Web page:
Do you know what patients will do, asks Dr. Haniffa, pointing out that if a person has to take three tablets a day, he/she would take it only once or twice a day. Another way that a patient will handle the drug price hike will be to take the medicine prescribed daily on alternate days. It is the same with drugs to control high blood pressure and also high cholesterol.

He gives another example – many women are prone to urinary tract infections (UTIs). Some get it like the common cold. The medication which was not only cost-effective but also very effective in clearing UTIs was nitrofurantoin, costing just seven or eight cents per pill. Now it is out of stock and availability is zero. So doctors have to prescribe more advanced third or fourth generation drugs for a simple ailment.

The repercussions can be imagined with anti-microbial resistance (AMR) being an imminent threat. AMR occurs when bacteria, viruses, fungi and parasites change over time and no longer respond to medicines making infections harder to treat.

Just this Monday, Dr. Haniffa had seen a person with intractable or long-lasting hiccups which is not a major illness. The less costly chlorpromazine is not available and now doctors have to prescribe gabapentin which is more expensive.

What happens then is – a family’s other urgent needs such as food which is costing a lot; children’s tuition fees etc will be met first and medicinal needs last, he adds.

From Colombo to Beruwala, a father’s desperate search for paracetamol syrup

Heartrendingly, Dr. Ruvaiz Haniffa recalls a recent incident where he prescribed paracetamol syrup for a little one which is the “gold” standard for fever. If fever in a very small child is not controlled the child may have febrile fits (seizures) which really scare and agonize parents.

It is with much sadness that Dr. Haniffa says that the syrup is now like gold, for the father of a little patient of his had gone from pharmacy to pharmacy all over Colombo and then up to Beruwala in his desperate search.

When he asked the father why he did not call him and get a substitute, which of course is paediatric paracetamol tablets, the father had said that to crush tablets and try to give it to his child would be impossible and also getting the right dose in would be a huge challenge.

“Baba, beheth kudu karala dunnahama bonne ne. Beheth pethi kudu karapuwahama dose ekath waradinawa,” had said that father who preferred a long distance journey to get just one bottle of paracetamol syrup.

What a sad state of affairs for paracetamol syrup, he adds.


Crucial to import at least essentials of the essential drugsWithout just highlighting the problems, Dr. Ruvaiz Haniffa talks of what doctors can do and also ought to do in this current crisis.“Let’s get-together, pharmacological experts, other doctors and pharmacists and send a fine-comb through the list of drugs which have been imported into the country. In these crisis times, we could see whether we could prune the list down to a few drugs in one variety,” he says.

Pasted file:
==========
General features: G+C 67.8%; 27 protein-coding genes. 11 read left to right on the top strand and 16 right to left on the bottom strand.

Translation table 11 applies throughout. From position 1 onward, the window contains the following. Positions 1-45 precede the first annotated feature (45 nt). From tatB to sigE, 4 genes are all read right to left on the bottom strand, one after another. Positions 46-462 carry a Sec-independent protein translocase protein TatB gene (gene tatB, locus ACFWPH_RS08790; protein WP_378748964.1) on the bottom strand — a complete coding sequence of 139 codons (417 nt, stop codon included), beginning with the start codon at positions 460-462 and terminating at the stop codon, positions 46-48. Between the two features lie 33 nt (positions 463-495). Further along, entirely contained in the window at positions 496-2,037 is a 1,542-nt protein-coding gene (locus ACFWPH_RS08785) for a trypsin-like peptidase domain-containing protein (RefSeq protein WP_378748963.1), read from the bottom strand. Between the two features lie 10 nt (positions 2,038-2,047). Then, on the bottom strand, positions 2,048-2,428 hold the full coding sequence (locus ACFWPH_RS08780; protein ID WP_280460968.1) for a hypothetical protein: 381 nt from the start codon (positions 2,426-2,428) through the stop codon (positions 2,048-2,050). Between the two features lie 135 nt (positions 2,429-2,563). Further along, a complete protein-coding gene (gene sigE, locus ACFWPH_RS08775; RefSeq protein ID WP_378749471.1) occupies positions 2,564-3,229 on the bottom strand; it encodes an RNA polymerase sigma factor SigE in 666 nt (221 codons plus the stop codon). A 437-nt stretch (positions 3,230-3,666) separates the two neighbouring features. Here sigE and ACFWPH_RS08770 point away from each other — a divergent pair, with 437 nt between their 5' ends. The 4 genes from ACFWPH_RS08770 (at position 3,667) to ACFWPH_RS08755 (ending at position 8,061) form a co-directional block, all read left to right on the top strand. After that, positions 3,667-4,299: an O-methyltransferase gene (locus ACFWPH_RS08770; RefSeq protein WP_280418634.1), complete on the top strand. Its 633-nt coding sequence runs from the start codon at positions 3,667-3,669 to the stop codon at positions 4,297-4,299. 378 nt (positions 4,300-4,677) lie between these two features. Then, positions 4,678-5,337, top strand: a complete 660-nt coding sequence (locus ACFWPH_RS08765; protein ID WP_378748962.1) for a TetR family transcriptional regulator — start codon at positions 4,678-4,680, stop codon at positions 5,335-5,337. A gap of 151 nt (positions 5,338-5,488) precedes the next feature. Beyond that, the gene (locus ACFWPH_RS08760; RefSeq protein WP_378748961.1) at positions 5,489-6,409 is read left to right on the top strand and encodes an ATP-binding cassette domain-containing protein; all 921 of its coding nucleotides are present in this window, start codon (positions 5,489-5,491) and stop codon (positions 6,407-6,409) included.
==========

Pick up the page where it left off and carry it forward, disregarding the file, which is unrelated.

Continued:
He points out that there are 52 essential drugs. Leaving aside personal gain and differences, a strong group should see, for example, whether without getting many drugs we can get about three for diabetes. This would help us to meet the vision of Prof. Senaka Bibile about availability, accessibility and affordability.

Another is amoxicillin – do we need over 100 brands? Can we manage with 2-5 brands, he asks.

“It would be getting essentials of the essential drugs,” he says, adding that then “we too as doctors have been proactive in getting vital medicines to the hands of the people.”

Questions over viability, quality of drugs, vaccines due to power cuts

Another startling disclosure comes from Dr. Ruvaiz Haniffa.

He questions what happens to the mandatory requirement that all pharmacies should be air-conditioned to ensure that medicines retain their viability and quality.

One of his patients had to go round and round the city because not many pharmacies stocked the tetanus toxoid injection as their fridges were affected by the lengthy power cuts. Even for larger pharmacies which had generators, there was no fuel to operate them.

He is hesitant even to think about the fate of vaccines with massive power-cuts and fridges not working. These vaccines include those given under the National Immunization Programme and also those against COVID-19.

Avoid trips to avert even small accidents

As the New Year holidays come upon us, many doctors advised people to stay home and not go on trips as even a small accident could have a serious impact as hospitals had no medicines.

Beware of road traffic accidents as the lack of medicines especially for surgeries could be a threat to lives, many said.

They also cautioned people to be careful about what they ate as a simple tummy upset could have terrible consequences.